LONDON (Reuters) – British prosecutors said on Friday they had decided to charge the wife of a U.S. diplomat over a fatal car crash in England and to seek her extradition, a decision that “disappointed” Washington.
FILE PHOTO: Tim Dunn, the father of British teen Harry Dunn who was killed in a car crash on his motorcycle, allegedly by the wife of an American diplomat, arrives for a news conference in the Manhattan borough of New York City, New York, U.S., October 14, 2019. REUTERS/Carlo Allegri
Harry Dunn, 19, died after his motorcycle was in a collision with a car driven by Sacoolas near RAF Croughton, an air force base in the English county of Northamptonshire that is used by the U.S. military.
Anne Sacoolas, 42, was given diplomatic immunity and left Britain shortly after the accident, setting off a dispute between London and Washington over whether she should return to face investigation.
Britain’s Crown Prosecution Service (CPS) said on Friday it would charge Sacoolas with causing death by dangerous driving and had started legal proceedings.
But it said it was up to the Home Office (interior ministry) to decide whether to seek Sacoolas’ extradition formally through diplomatic channels.
“The Director of Public Prosecutions has met with Harry Dunn’s family to explain the basis of the decision we have made following a thorough review of the evidence available,” the CPS said in a statement.
The U.S. State department expressed its disappointment.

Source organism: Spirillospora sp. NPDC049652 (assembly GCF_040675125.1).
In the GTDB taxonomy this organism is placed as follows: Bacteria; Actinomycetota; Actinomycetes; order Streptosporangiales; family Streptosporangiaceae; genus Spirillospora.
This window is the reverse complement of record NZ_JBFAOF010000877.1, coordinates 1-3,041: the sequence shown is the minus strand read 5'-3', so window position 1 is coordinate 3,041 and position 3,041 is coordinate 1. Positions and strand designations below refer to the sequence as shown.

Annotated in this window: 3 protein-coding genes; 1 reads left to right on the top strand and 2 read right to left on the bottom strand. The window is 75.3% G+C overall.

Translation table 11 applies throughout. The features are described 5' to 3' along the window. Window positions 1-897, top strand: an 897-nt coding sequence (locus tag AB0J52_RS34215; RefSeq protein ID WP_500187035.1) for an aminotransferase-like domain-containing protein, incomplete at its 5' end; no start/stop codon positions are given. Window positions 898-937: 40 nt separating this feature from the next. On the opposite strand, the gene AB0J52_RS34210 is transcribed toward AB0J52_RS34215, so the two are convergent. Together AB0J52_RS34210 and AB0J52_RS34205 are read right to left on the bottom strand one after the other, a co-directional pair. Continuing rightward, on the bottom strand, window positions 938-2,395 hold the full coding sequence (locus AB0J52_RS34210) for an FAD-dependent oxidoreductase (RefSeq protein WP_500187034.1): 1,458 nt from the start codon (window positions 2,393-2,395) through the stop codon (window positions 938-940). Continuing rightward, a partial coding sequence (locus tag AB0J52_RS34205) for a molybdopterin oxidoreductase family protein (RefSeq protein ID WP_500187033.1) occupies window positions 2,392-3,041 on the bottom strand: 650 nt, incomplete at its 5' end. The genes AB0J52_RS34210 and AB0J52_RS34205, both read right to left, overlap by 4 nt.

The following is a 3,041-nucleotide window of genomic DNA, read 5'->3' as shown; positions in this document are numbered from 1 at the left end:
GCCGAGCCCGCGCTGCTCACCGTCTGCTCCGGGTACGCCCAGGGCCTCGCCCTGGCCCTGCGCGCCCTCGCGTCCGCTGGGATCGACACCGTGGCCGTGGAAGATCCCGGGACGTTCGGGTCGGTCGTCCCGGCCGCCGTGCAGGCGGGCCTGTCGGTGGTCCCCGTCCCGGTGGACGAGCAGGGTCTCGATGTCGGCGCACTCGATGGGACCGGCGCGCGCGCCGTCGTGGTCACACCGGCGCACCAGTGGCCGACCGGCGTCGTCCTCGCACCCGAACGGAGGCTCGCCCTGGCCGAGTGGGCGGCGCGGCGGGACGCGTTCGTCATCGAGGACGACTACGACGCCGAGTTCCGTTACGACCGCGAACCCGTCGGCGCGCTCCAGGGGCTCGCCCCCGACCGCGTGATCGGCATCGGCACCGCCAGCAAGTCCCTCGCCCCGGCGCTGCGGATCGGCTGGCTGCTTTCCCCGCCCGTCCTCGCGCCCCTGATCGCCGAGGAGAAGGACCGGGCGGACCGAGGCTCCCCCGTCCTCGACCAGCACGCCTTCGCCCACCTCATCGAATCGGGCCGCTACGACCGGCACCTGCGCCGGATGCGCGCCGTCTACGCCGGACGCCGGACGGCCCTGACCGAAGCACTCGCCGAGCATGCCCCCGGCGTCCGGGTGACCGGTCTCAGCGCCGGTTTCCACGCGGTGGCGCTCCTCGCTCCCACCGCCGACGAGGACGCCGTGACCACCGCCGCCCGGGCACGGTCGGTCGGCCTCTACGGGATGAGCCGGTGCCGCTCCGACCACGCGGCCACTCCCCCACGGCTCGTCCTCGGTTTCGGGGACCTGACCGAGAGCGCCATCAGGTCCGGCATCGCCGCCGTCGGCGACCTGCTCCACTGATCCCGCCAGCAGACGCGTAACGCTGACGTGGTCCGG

“We are disappointed by today’s announcement and fear that it will not bring a resolution closer,” a State Department spokesperson said.
“The United States has been clear that, at the time the accident occurred, and for the duration of her stay in the UK, the driver in this case had status that conferred diplomatic immunities.”
“BEAUTIFUL” BUT “SAD”
Dunn’s case gained international prominence when his parents met U.S. President Donald Trump at the White House in October, an occasion he described as “beautiful” but “sad”.
Trump hoped to persuade them meet Sacoolas, who was in the building at the same time, but they declined. They want Sacoolas to return to Britain to face police questioning about the crash.
Sacoolas initially cooperated with local police after the crash, but later said she had diplomatic immunity.
The White House and the U.S. Department of Justice did not immediately respond to a request for comment.
The maximum jail sentence in Britain for causing death by dangerous driving is 14 years.
Dunn’s mother, Charlotte Charles, broke down in tears after finding out charges had been brought, saying it meant she had kept a promise to her son to get him justice.
“We had no idea it was going to be this hard and it would take this long, but we really do feel it is a huge step towards that promise to Harry,” she told reporters.
Edward Grange, a partner at the criminal law firm Corker Binning, said Sacoolas could voluntarily attend a hearing in Britain and that if she failed to appear, it could lead to an extradition request.
“The prospect of an extradition request succeeding remains to be seen, particularly in light of comment from the Trump Administration that it is very reluctant to allow its citizens to be tried abroad,” he said.
Additional reporting by Michael Holden and Sarah Young; editing by Timothy Heritage